(USA, 1963; premiere "roadshow" version, 243 minutes; general release version, 191 minutes)

The story of Cleopatra’s rise to the throne of Egypt, and her passionate love affairs with both Julius Caesar and his general Mark Anthony. One of the most celebrated Hollywood train wrecks of all time, due to its inordinately lengthy and troubled production that made it the most expensive film ever made and almost bankrupted Fox, is not the catastrophy its reputation has led one to expect but actually a majestic, literate tragedy of politics and passion that has aged surprisingly well. The film ended up costing $44 million and was in production for five years, its actual shoot begun in England in 1960 under director Rouben Mamoulian and suspended after three months, restarting six months later under Joseph L. Mankiewicz (personally chosen by star Elizabeth Taylor), who also rewrote the script daily during a epic ten-month shoot in Rome’s Cinecittà studios. Mankiewicz wished to split the film into two three-hour parts, but new Fox president Darryl F. Zanuck refused; he allowed a 243-minute “roadshow” version that Mankiewicz considered it the shortest he could make, but slashed it further to 191 minutes for general release.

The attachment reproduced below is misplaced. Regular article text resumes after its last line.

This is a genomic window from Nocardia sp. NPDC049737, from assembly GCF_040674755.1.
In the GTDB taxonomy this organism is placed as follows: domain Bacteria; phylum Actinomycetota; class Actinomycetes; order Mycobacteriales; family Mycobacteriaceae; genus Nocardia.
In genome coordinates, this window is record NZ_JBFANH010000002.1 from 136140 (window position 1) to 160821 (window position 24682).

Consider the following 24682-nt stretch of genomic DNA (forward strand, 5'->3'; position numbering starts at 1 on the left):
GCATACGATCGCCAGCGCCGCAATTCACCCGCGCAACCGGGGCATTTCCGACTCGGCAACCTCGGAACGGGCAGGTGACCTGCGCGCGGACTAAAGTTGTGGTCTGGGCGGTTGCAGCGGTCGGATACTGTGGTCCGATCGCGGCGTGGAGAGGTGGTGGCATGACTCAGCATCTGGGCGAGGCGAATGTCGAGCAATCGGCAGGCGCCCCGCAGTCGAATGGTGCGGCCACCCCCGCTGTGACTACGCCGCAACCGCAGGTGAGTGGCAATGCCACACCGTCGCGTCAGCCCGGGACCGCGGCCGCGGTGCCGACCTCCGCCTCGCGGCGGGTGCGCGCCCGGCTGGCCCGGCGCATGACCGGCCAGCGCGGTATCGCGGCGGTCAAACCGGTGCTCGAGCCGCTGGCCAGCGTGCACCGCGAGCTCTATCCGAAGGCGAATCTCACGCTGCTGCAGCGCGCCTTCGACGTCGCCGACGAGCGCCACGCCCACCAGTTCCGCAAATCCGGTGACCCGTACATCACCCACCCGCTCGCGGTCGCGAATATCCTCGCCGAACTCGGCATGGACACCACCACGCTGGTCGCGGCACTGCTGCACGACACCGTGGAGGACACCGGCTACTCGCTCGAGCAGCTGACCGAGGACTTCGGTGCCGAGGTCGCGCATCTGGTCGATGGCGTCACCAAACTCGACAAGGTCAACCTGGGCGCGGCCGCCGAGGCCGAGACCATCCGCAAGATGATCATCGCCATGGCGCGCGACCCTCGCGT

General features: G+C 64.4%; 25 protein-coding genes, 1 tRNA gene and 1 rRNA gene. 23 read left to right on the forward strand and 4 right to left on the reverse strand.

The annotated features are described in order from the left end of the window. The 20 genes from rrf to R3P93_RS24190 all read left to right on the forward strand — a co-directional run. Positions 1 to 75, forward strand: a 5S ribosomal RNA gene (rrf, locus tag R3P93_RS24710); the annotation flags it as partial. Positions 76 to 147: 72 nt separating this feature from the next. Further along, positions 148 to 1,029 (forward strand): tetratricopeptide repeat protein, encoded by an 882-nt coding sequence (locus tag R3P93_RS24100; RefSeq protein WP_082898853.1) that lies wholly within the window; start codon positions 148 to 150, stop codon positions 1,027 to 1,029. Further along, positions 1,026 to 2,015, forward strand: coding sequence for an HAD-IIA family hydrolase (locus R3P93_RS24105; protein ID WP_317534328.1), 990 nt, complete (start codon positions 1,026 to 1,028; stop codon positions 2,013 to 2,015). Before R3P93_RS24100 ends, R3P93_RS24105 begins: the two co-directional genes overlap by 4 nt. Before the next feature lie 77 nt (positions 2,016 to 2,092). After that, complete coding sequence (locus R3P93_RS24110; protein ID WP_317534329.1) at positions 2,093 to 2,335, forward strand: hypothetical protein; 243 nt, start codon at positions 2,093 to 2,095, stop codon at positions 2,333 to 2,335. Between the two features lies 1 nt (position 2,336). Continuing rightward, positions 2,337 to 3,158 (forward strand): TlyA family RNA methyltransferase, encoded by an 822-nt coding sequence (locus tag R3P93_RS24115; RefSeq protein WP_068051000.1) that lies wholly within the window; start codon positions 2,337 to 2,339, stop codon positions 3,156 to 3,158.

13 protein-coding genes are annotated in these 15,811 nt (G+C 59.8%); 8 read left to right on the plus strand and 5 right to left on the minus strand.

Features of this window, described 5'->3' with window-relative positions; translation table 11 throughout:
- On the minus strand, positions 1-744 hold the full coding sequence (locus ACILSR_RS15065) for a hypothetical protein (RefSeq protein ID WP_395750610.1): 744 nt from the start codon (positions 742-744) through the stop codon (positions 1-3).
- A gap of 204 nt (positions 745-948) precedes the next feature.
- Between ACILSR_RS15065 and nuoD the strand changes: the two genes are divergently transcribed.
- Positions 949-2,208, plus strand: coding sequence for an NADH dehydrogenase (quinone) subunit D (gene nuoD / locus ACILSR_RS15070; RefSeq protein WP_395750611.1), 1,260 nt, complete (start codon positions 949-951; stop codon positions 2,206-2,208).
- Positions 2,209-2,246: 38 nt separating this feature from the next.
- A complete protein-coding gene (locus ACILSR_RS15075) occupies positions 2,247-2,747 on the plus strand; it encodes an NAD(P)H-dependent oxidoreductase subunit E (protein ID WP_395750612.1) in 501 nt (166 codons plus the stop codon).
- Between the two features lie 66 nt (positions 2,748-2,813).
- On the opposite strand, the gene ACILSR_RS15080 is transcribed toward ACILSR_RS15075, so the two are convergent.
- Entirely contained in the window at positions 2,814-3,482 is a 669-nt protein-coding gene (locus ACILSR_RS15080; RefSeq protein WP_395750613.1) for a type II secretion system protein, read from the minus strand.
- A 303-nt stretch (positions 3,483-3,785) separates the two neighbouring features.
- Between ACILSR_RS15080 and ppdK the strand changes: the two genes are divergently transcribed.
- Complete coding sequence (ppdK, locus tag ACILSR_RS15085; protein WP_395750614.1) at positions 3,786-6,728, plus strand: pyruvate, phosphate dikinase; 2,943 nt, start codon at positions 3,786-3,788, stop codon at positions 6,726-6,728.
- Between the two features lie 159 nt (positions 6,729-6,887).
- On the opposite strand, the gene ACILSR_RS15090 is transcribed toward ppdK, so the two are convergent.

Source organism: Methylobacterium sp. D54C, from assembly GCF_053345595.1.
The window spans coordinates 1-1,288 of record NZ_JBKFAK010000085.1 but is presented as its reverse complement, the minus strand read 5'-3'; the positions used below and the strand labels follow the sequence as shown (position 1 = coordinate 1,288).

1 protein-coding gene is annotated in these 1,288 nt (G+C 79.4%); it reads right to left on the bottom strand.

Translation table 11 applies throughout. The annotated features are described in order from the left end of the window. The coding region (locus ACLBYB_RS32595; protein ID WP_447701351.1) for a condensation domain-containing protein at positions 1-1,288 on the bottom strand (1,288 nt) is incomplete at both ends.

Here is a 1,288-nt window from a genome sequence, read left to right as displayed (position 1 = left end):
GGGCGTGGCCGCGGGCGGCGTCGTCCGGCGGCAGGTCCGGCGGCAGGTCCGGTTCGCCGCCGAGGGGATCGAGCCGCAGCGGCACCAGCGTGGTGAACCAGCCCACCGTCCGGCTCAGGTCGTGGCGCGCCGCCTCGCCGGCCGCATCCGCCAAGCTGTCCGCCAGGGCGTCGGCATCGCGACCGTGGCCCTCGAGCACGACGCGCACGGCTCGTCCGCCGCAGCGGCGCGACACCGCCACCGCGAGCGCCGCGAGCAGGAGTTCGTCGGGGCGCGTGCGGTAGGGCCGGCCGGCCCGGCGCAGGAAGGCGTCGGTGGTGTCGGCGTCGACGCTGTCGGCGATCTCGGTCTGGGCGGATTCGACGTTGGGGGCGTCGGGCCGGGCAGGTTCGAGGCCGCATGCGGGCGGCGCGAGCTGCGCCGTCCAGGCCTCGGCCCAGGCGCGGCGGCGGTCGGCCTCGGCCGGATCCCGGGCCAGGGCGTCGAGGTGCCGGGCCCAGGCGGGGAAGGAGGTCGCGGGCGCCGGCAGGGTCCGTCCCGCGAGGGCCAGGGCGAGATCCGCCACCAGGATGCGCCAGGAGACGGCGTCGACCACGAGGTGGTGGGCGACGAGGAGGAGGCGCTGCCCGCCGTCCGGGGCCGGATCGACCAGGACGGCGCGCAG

A Twentieth Century-Fox release. A Twentieth-Century Fox Film Productions production made by the joint venture of MCL Films and Walwa Films. Starring Elizabeth Taylor, Richard Burton, Rex Harrison; also starring Pamela Brown, George Cole, Hume Cronyn, Cesare Danova, Kenneth Haigh, Andrew Keir, Martin Landau, Roddy McDowall, Robert Stephens. Directed by Joseph L. Mankiewicz; produced by Walter Wanger; screenplay by Joseph L. Mankiewicz, Ranald MacDougall and Sidney Buchman, based on works by Plutarch, Suetonius and Appian and on the book The Life and Times of Cleopatra by C. M. Franzero; music by Alex North; director of photography, Leon Shamroy; production designer, John de Cuir; men's costume designer, Vittorio Nino Novarese; women's costume designer, Renie; Elizabeth Taylor's wardrobe designed by Irene Sharaff; film editor, Dorothy Spencer; choreographer, Hermes Pan.


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